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Finance Commission and Backward States

Commission. And that is what was found by the TFC. Punjab and Kerala both being Finance Commission high per capita income level states were assessed to have per capita pre-devolution revenue deficit of the order which was and Backward States K B L MATHUR Even though this is not the season for comments on Finance Commission issues, the provocation for this piece is to respond, in brief, to a minor but important issue raised by G R Reddy (EPW, August 12, 2006) in the special article on

Discussion

Commission. And that is what was found by the TFC. Punjab and Kerala both being

Finance Commission

high per capita income level states were assessed to have per capita pre-devolution revenue deficit of the order which was

and Backward States

K B L MATHUR

E
ven though this is not the season for comments on Finance Commission issues, the provocation for this piece is to respond, in brief, to a minor but important issue raised by G R Reddy (EPW, August 12, 2006) in the special article on ‘Twelfth Finance Commission and Backward States’. Reddy has expressed a concern on the “use of grants as an instrument for state-specific and purpose-specific targeting”. According to him, “while the latter objective has been met to a large extent, the objective of greater equalisation has not been met”. This, Reddy concludes by saying that “the benefit of sizeable specific maintenance grants for roads and buildings has mostly gone to better-off states”.

Conclusions like this are reached even by expert analysts, like Reddy, perhaps because of (a) the overhang of the equalisation objective, and (b) non-recognition of the distinction between a “better-off” state by income level and by fiscal balance level.

First, the very fact that a “sum” is being allocated on the basis of normatively assessed specific need of a specific state, any such allocation cannot be targeted to fulfil the equalisation objective. And therefore, it is not fair to analyse specific purpose grant allocation on the criterion of progressivity and that too with respect to per capita income level.

Second, it is not correct to assume that all better-off states in terms of per capita income level are better-off in terms of fiscal balance as well. Thus a high per capita income level state may have a negative pre-devolution revenue deficit as normatively assessed by a Finance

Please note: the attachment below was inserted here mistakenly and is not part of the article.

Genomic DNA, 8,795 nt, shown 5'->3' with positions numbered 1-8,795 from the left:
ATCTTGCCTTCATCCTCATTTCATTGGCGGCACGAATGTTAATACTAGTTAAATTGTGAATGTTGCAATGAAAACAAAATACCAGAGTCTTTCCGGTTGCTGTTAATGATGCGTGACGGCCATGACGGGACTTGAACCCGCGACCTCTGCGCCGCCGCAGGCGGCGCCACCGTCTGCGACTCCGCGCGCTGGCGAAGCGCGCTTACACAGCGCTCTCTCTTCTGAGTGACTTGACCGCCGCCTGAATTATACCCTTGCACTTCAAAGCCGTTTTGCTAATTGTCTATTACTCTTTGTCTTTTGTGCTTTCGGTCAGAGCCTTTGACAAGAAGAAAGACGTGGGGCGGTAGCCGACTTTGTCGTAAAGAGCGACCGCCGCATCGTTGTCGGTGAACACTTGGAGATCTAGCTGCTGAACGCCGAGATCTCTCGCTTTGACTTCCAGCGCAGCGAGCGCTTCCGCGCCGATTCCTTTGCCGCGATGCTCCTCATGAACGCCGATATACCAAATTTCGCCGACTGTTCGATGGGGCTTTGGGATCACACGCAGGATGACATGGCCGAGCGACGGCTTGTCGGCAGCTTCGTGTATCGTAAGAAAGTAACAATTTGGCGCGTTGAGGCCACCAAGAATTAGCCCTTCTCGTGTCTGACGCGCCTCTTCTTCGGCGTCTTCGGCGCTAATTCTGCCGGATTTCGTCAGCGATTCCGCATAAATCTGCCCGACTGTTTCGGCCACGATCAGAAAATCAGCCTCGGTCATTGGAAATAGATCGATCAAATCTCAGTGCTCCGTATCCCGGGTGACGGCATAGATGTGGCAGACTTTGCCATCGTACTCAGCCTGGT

Table: Twelfth Finance Commission: Grants for Roads and Buildings – Select States

Select States Per Capita Pre-devolution Population Per Capita Grants for
GSDP Revenue (2001) Pre-devolution Maintenance
(Average of Deficit (-)/ (Crore) Deficit (-)/ of Roads and
1999-02) Surplus (+) Surplus (+) Buildings
(Rs) (Rs Crore) (Rs) (2005-10)
(Rs Crore)
(1) (2) (3) (4) (5) (6)
High income
Punjab 28030 -9367 2.44 -3839 573
Maharashtra 26994 +27317 9.69 +2819 1414
Kerala 22824 -12468 3.18 -3921 746
Haryana 26256 +18783 2.11 +8902 3 3 5
Gujarat 22708 +13735 5.07 +2709 1098
Low income
Rajasthan 15059 -22670 5.65 -4012 846
Madhya Pradesh 13340 -7256 6.03 -1203 1030
Orissa 11234 -29089 3.68 -7905 1864
Uttar Pradesh 10798 -57228 16.62 -3443 3003
Bihar 6539 -46214 8.30 -5568 669

Source: Report of the Twelfth Finance Commission (2005-10), November 2004, GOI. For col 2 Annex Table 7.7 of the Report. For col 3 Annex Table 6.12 of the Report. For col 4 Annex Table 7.6. For col 6 Table 10.7 and 10.8 of the Report.

almost three times that for Madhya Pradesh – a low per capita income level state and more than that for UP, again a low per capita income state (see col 5 of the table).

One may, as usual, say that the higher per capita state would not deserve specific purpose grants as compared to a low per capita income state as the first one would have higher capacity to raise resources. But it needs to be remembered that these fiscal imbalances for the states are after the normative assessment made by the Finance Commission for both revenue and expenditure projections where the state specific capacity to raise revenue is already factored in. Similarly, even in the allocation of grants for maintenance of roads and buildings the TFC made normative assessment for the sums required for each state.

Even so, out of the total amount of Rs 20,000 crore grants recommended by the TFC for all the states (Rs 15,000 crore for maintenance of roads and bridges and Rs 5,000 crore for maintenance of buildings), the first five high per capita income states were allocated Rs 4,166 crore compared to Rs 6,812 crore for the last five low per capita income general category states. To convert these sums into per capita would tantamount to nothing but committing yet another folly simply because the allocations are strictly based on the state specific requirements assessed normatively taking into account the road lengths and plinth area for buildings. Population criterion in any case is equity neutral as rightly agreed to by Reddy himself.

Thus Reddy’s conclusion that “the benefit of sizeable specific maintenance grant for roads and building has mostly gone to better-off states” does not bear logical or factual testimony.

EPW

Email: kblmathur@hotmail.com

Economic and Political Weekly September 2, 2006

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